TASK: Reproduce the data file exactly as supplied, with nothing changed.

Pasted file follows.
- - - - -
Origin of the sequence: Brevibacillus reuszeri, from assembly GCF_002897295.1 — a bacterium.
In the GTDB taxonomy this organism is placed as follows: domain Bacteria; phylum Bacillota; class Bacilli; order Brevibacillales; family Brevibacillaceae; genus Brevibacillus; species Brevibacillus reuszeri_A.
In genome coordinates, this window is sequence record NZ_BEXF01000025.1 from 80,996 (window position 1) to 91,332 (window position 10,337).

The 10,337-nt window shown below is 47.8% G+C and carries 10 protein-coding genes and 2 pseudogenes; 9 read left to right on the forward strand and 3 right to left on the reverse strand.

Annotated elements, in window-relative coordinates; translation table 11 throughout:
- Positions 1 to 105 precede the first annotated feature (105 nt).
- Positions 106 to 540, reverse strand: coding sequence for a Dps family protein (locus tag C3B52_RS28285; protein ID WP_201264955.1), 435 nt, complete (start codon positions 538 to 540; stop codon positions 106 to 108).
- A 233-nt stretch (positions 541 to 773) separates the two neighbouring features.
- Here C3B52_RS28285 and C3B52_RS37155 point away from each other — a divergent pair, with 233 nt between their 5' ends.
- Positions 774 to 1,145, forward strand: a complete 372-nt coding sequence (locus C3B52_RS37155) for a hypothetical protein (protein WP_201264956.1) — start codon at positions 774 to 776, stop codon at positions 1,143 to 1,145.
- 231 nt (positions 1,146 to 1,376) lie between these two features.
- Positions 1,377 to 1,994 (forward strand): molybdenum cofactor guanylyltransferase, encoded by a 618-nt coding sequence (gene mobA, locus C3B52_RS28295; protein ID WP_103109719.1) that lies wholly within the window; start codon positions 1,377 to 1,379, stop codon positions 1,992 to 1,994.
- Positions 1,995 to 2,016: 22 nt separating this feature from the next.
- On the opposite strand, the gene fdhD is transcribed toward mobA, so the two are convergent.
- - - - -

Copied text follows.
Origin of the sequence: Brevibacillus reuszeri, from assembly GCF_002897295.1 — a bacterium.
In the GTDB taxonomy this organism is placed as follows: domain Bacteria; phylum Bacillota; class Bacilli; order Brevibacillales; family Brevibacillaceae; genus Brevibacillus; species Brevibacillus reuszeri_A.
In genome coordinates, this window is sequence record NZ_BEXF01000025.1 from 80,996 (window position 1) to 91,332 (window position 10,337).

The 10,337-nt window shown below is 47.8% G+C and carries 10 protein-coding genes and 2 pseudogenes; 9 read left to right on the forward strand and 3 right to left on the reverse strand.

Annotated elements, in window-relative coordinates; translation table 11 throughout:
- Positions 1 to 105 precede the first annotated feature (105 nt).
- Positions 106 to 540, reverse strand: coding sequence for a Dps family protein (locus tag C3B52_RS28285; protein ID WP_201264955.1), 435 nt, complete (start codon positions 538 to 540; stop codon positions 106 to 108).
- A 233-nt stretch (positions 541 to 773) separates the two neighbouring features.
- Here C3B52_RS28285 and C3B52_RS37155 point away from each other — a divergent pair, with 233 nt between their 5' ends.
- Positions 774 to 1,145, forward strand: a complete 372-nt coding sequence (locus C3B52_RS37155) for a hypothetical protein (protein WP_201264956.1) — start codon at positions 774 to 776, stop codon at positions 1,143 to 1,145.
- 231 nt (positions 1,146 to 1,376) lie between these two features.
- Positions 1,377 to 1,994 (forward strand): molybdenum cofactor guanylyltransferase, encoded by a 618-nt coding sequence (gene mobA, locus C3B52_RS28295; protein ID WP_103109719.1) that lies wholly within the window; start codon positions 1,377 to 1,379, stop codon positions 1,992 to 1,994.
- Positions 1,995 to 2,016: 22 nt separating this feature from the next.
- On the opposite strand, the gene fdhD is transcribed toward mobA, so the two are convergent.